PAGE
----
Ibn Yunus' importance in the history of astronomy stems mainly from this work, which is a particularly fine example of this class of astronomical handbook, the compilation of which concerned most Islamic astronomers. Ibn Yunus' Hakimi Zij is distinguished from other surviving zijes in that it begins with a list of observations, made by both Ibn Yunus and some of his predecessors. In many respects his astronomical works have a modern appearance; many of the parameters which he used in his Zij are much superior to those of his predecessors and he is also known for his meticulous calculations and attention to detail. For example, where applicable his calculations took into account the atmospheric refraction of the Sun's rays at the horizon, and his figure of forty minutes of arc between the observed and 'true' (level) horizon is probably the earliest specific figure recorded for this quantity. His observations are considered so reliable that some of the thirty eclipses reported by him were used by Simon Newcomb in the nineteenth century, in determining the secular acceleration of the moon.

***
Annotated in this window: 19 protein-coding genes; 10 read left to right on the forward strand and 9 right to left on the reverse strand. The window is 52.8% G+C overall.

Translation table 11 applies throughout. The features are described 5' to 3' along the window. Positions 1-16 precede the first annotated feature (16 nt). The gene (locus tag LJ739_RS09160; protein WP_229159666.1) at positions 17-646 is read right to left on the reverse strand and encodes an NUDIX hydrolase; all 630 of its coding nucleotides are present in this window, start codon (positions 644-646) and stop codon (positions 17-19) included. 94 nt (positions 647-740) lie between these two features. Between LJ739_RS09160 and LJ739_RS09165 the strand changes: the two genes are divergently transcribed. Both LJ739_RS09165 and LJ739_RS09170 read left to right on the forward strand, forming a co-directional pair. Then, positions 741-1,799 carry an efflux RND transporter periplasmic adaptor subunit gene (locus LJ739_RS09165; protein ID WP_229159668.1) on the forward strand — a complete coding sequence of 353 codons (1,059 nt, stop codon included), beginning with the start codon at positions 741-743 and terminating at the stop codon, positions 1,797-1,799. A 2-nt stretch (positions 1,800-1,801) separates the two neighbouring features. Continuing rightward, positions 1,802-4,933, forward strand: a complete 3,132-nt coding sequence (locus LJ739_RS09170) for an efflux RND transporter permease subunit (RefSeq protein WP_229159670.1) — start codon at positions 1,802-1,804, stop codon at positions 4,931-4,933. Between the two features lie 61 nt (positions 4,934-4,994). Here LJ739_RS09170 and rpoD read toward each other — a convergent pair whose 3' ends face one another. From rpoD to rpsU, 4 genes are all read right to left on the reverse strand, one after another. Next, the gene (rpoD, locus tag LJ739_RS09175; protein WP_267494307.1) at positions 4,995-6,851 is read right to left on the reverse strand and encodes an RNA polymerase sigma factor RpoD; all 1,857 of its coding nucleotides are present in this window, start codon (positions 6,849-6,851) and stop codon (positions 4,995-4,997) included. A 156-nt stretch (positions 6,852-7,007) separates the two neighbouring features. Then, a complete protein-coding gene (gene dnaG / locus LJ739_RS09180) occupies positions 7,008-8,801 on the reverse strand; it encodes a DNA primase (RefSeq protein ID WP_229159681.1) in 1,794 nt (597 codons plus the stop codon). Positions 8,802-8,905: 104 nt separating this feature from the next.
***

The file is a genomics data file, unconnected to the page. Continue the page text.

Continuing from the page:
Ibn Yunus was renowned as a poet, and has been associated with some large instruments. One was an armillary sphere with 9 rings, each of which weighed 2,000 pounds, and was large enough for a horseman to pass through, and the other was a copper instrument resembling an astrolabe, three cubits across. However, both associations are uncertain.